When I was younger, beat-em-ups were all the rage. They were popularised by the Arcades, but later were ported over to the home consoles. One of the first PC games I ever played was Golden Axe and it was a child-hood classic of mine. Sadly, playing these kind of games these days really show their age, as Golden Axe hasn't aged well; it's just boring and frustrating to play.
There are three characters to choose from; Ax Battler (a male with a sword), Tyris (female with daggers), and Gilius (Dwarf with Axe). You hack and slash through several stages, taking down a variety of humanoids, giants, armoured knights and skeletons on your way to defeat the antagonist Death Adder.
There are three buttons: attack, magic and jump. You can chain attacks together on successful hits and can end in a throw if you are close enough. Basically, you can do a normal slash, jump and slash, running-jump and slash, evade and slash, in addition to magic which costs vials. You cannot block and moving vertically is quite sluggish.
On your character's magic gauge, it shows the number of vials required to cast the next level magic spell which varies per character. If your magic gauge is full, collecting magic has no effect. You may be tempted to use your magic when your gauge is full, but casting magic uses all vials, so its beneficial to learn where you can acquire magic to effectively plan ahead and make the most out of your magic.
In each stage, you defeat the on-screen enemies until the "Go" instruction appears, and then you move a few yards where more enemies will appear. Eventually, you will face off against a stronger enemy or a gang of enemies who act as the boss of that stage.
Between levels, your character will be shown resting until he is disturbed by some gnome thieves. In this bonus stage, you get a chance to kick them up the back-side so they drop magic vials or health restoration food. These gnomes appear throughout the main levels as well and are the only enemy that drops any sort of power up.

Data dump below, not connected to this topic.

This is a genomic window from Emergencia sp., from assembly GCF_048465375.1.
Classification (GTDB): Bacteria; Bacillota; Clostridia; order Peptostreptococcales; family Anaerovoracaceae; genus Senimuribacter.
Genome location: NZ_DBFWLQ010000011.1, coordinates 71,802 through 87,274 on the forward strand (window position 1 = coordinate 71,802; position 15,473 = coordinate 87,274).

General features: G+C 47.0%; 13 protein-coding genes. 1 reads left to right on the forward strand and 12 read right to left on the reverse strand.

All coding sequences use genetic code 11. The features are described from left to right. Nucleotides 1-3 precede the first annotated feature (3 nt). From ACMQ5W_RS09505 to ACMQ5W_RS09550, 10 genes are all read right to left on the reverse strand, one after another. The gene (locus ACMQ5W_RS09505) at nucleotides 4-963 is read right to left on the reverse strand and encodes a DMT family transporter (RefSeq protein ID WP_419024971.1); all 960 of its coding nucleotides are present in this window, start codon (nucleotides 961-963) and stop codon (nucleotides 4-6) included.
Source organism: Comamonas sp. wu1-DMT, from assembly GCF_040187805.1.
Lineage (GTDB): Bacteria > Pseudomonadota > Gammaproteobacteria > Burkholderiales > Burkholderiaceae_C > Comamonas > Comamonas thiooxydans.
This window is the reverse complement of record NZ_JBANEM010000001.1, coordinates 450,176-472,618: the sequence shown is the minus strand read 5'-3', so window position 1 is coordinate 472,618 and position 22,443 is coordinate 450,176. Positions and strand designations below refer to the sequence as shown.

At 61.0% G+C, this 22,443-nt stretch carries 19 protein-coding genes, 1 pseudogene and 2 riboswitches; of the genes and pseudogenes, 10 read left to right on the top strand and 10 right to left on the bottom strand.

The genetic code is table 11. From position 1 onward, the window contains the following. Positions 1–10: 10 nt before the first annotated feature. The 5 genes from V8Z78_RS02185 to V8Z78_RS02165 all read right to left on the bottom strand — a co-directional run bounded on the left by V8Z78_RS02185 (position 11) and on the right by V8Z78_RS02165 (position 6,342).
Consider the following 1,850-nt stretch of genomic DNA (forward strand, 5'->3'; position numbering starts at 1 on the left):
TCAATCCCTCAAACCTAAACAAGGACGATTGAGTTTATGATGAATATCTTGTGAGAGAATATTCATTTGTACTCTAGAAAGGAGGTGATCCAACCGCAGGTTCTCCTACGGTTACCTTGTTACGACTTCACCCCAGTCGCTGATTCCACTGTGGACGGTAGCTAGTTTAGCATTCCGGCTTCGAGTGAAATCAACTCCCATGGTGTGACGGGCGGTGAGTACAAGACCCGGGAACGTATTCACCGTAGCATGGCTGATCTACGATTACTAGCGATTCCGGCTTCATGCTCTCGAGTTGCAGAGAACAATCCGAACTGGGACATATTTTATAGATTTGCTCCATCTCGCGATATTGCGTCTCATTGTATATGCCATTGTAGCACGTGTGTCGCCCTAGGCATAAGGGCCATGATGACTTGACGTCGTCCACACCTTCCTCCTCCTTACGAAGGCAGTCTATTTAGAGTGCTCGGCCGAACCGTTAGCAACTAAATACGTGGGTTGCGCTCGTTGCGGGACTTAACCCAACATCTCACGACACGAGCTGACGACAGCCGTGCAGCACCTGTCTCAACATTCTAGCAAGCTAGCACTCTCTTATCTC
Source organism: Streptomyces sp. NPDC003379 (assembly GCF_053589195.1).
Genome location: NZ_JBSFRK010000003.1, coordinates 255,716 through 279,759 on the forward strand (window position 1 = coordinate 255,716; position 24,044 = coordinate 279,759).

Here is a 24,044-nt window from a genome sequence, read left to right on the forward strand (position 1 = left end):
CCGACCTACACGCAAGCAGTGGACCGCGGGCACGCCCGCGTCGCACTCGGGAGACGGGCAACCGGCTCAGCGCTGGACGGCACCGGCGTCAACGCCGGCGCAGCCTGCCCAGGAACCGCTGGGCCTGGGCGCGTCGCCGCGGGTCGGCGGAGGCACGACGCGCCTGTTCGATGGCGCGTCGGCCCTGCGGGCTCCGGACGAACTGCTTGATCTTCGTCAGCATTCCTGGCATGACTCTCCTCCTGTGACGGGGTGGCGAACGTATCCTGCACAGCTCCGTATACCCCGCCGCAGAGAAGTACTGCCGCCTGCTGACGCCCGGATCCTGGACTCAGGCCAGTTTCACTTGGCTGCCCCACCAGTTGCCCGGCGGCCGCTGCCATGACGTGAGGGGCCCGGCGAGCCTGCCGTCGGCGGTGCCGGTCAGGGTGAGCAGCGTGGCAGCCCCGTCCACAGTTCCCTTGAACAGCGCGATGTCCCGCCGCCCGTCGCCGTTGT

Some enemies seem to keep their distance if you are already engaged by an enemy, but others are troublesome and like to surround you. If you back-off them, they love to run at you and it can be quite tricky to react and dodge them. A major problem I found is that it's difficult to line yourself up to attack since most enemies love mirroring your movements; you can end up moving up and down in unison, resulting in a stalemate. Overall, the battle system ends up feeling like you essentially just take it in turns hitting each other.
Some enemies are riding mounts, mainly dragons which you can take control yourself; although it can be quite tricky to stay on them because enemies love to charge you down almost instantly.
The sound effects are atrocious, with many samples sounding like they were recorded way too loud so they are a complete distorted mess. The dragon's fire sample sounds like it was recorded from a human saying "aaaaaagh".
In the Options, you can configure how many health bars per life are available; from 3 to 5. You have three lives to a credit, and you have four credits in total. It sounds like a lot, but in reality poses a great challenge. There are only about 30 minutes of game-play on a successful run from start to finish, but it can be tiring work to get there.
Once I got used the mechanics of the game, I did enjoy it a lot more than I did initially. However, you just end up feeling like you are cheating the system when you understand the AI behaviour and use it to your advantage e.g. making the enemies charge and moving out of the way so they plummet off the map. Golden Axe is pretty dated and doesn't offer much alongside today's modern games. Personally, I would say its just worth keeping in your memories rather than trying to relive it, otherwise you may be very disappointed.